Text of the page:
On average, unless you are good at politics, you also need to give an impression that you do your job. Sometimes, this means that you need to actually accomplish some tasks, for instance to deliver features. While you don't need them to be bug free and you don't need to do it fast, you still need, at a given moment, to deliver the thing. This, in turn, means that you have to cope with the aggressive environment where everything is designed to prevent you from releasing anything: constant noise, phone calls, people walking near your desk, talking to your colleagues sitting nearby, wrong working schedule, wrong lighting, inappropriate hardware, wrongly configured thermostat. So we're back at hiring someone who can work under stress, with the sole difference that here, we intentionally designed an environment which prevents any form of intellectual work, and won't change that anytime in the future.

Putting hypocrisy aside, a job posting should be described as this:

We're looking for a person who is able to work in a crappy environment. You'll share your desk with a smelly guy—he still takes a bath once per month—at your left and a salesperson with hearing impairment at your right. Working in our main office is as pleasant as going to a beach—at least the temperature is comparable, because we can't use air conditioning, since one of our guys starts coughing a lot (without air conditioning, he coughs as well, since he's nearly always sick). Just for you, we recently ordered a PC with Intel Celeron—be glad, a few folks here still work on a Pentium 4.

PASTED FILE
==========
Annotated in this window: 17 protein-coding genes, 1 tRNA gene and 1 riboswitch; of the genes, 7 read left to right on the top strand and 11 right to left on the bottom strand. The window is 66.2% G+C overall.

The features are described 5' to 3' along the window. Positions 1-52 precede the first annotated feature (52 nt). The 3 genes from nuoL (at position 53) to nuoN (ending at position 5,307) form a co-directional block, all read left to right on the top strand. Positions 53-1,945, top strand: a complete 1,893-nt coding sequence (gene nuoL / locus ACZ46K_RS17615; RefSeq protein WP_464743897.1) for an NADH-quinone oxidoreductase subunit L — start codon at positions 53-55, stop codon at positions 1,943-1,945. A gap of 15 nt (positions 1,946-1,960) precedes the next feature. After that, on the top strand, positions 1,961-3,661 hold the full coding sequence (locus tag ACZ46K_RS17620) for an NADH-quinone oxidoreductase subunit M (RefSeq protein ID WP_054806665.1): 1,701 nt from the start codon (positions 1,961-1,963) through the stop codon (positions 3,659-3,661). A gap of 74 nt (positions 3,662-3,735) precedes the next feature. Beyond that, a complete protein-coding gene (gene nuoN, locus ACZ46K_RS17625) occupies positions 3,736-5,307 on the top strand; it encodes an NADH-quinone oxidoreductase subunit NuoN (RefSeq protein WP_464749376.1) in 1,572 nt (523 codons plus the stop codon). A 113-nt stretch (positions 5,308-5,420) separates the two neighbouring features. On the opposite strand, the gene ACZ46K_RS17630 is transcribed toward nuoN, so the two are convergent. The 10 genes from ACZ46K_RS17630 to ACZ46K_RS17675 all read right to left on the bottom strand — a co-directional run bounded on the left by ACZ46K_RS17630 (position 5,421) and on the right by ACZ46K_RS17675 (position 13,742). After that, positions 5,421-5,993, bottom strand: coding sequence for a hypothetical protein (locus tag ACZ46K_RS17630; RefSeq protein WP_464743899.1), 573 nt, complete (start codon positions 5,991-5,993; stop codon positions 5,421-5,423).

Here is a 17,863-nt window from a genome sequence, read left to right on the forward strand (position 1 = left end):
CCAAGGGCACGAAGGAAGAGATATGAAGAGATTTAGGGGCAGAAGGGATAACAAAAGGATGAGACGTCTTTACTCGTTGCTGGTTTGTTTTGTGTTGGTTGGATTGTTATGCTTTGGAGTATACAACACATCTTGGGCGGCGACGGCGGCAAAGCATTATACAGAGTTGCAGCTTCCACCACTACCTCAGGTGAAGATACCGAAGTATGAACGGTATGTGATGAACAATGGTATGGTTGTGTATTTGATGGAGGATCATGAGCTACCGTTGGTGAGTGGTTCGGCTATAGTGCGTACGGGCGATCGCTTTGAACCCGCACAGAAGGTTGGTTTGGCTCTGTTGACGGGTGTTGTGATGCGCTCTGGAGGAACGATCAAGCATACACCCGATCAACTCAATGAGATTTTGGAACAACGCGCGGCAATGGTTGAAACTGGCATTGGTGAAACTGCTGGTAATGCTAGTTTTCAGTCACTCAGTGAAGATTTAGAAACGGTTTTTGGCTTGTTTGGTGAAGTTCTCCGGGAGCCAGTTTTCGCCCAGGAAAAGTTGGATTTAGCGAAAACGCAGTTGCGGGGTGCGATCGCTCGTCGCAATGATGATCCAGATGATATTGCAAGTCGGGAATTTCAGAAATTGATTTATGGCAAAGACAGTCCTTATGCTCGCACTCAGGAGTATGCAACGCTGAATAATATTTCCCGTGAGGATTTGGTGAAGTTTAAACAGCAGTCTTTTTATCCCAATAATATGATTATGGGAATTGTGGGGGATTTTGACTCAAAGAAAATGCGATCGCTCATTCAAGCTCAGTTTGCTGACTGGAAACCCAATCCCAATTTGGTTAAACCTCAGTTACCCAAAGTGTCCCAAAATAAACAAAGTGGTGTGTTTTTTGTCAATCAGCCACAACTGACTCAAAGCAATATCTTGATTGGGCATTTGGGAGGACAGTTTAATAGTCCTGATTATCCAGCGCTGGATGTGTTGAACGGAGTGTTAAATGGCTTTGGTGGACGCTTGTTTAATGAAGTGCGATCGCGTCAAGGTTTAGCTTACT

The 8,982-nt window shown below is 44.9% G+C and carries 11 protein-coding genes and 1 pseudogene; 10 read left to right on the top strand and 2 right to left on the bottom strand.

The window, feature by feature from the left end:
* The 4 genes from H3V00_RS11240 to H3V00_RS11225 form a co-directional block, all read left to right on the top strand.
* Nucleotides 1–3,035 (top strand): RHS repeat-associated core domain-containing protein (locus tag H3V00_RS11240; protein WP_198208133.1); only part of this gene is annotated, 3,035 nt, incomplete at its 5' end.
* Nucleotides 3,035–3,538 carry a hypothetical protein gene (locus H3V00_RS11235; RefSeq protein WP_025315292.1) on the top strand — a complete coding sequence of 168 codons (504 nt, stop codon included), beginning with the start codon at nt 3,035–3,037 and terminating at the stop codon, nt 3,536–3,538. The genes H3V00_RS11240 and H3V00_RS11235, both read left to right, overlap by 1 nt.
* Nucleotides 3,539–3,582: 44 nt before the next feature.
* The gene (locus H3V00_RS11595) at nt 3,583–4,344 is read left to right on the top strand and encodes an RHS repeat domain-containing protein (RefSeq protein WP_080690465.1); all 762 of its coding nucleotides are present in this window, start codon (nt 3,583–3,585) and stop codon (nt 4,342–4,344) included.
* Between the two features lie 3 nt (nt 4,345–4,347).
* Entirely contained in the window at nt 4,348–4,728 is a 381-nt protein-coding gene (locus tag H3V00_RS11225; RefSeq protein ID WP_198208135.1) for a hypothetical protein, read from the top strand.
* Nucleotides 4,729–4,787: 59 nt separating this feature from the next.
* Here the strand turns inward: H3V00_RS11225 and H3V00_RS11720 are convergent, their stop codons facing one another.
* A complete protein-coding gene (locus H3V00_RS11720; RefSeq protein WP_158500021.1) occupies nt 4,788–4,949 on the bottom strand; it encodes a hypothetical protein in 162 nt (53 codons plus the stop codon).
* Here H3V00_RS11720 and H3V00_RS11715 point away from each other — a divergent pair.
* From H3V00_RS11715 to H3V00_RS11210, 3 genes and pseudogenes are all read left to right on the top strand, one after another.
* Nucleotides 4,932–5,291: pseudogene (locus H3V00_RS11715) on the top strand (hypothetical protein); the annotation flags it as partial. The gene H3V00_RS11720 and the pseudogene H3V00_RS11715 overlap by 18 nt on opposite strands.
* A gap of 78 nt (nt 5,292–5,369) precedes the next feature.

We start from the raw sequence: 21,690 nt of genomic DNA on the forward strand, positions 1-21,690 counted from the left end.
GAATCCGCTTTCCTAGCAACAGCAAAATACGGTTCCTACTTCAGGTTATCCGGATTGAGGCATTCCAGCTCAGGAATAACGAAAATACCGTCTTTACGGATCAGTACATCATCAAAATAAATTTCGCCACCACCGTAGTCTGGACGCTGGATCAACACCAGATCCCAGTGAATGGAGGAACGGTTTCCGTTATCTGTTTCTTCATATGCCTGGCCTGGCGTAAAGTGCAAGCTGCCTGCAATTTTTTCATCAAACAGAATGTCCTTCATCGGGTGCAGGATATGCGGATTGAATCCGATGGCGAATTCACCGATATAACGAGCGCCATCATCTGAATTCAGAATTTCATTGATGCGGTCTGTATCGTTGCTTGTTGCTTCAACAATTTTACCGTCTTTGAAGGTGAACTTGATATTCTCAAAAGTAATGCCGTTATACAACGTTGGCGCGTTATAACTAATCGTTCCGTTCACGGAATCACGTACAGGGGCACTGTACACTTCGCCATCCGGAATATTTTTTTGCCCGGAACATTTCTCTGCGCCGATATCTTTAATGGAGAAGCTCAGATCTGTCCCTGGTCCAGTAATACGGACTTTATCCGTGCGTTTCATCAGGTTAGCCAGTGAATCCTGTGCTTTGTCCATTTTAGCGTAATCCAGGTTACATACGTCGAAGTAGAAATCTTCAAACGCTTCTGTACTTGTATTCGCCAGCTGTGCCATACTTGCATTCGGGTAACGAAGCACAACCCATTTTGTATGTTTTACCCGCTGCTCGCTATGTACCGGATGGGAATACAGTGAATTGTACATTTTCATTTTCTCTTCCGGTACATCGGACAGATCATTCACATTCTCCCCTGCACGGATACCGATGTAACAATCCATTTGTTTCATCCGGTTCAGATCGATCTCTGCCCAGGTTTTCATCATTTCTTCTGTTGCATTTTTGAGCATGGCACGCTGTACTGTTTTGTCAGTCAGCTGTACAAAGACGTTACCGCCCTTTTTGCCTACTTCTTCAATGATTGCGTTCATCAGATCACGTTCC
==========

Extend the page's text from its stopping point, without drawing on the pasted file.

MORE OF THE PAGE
You'll be working on our flagship product which is already late (that's why we hire you). You'll be the lead developer (that's probably why you got a Celeron), and you'll be working with four Indian guys (they don't speak English, but it doesn't matter, since our broadband connection makes Skype communication with India really fun!)

The last thing: you should absolutely be able to deliver the product two months ago. Don't lose our trust.

Such honest job posting means that, indeed, the only criteria which matter for a candidate is, once again, politics and the ability to release anything despite the context.

Then why wouldn't we see more emphasis on that during the interviews? It's simply because it requires that the companies stop lying to themselves. Such company would need to face its own problems, and work to solve them. The both steps, however, are tremendously difficult, and it's much easier to pretend that everything goes well and that we are looking for highly motivated and highly skilled individuals. Then, it really doesn't matter what should be emphasized during the interviews—the skills which would matter for a company which strives producing high quality software, or the technical skills. Not surprising that most human resources chose the latest: it is much easier to pretend to know how to measure technical skills than the actual skills: “I spent five years working with Java” sounds better than “I spent five years being respectful.” It is essentially the same thing, but it sounds different.

While I find this vision extremely pessimistic, I can't reject the fact that this translates well enough the software development ecosystem I study for years. I'm just sad looking at the people who may be able to do great things if they were permitted to do them, and wondering what a corporation which would care about the employees could achieve in terms of product quality and individual productivity of developers.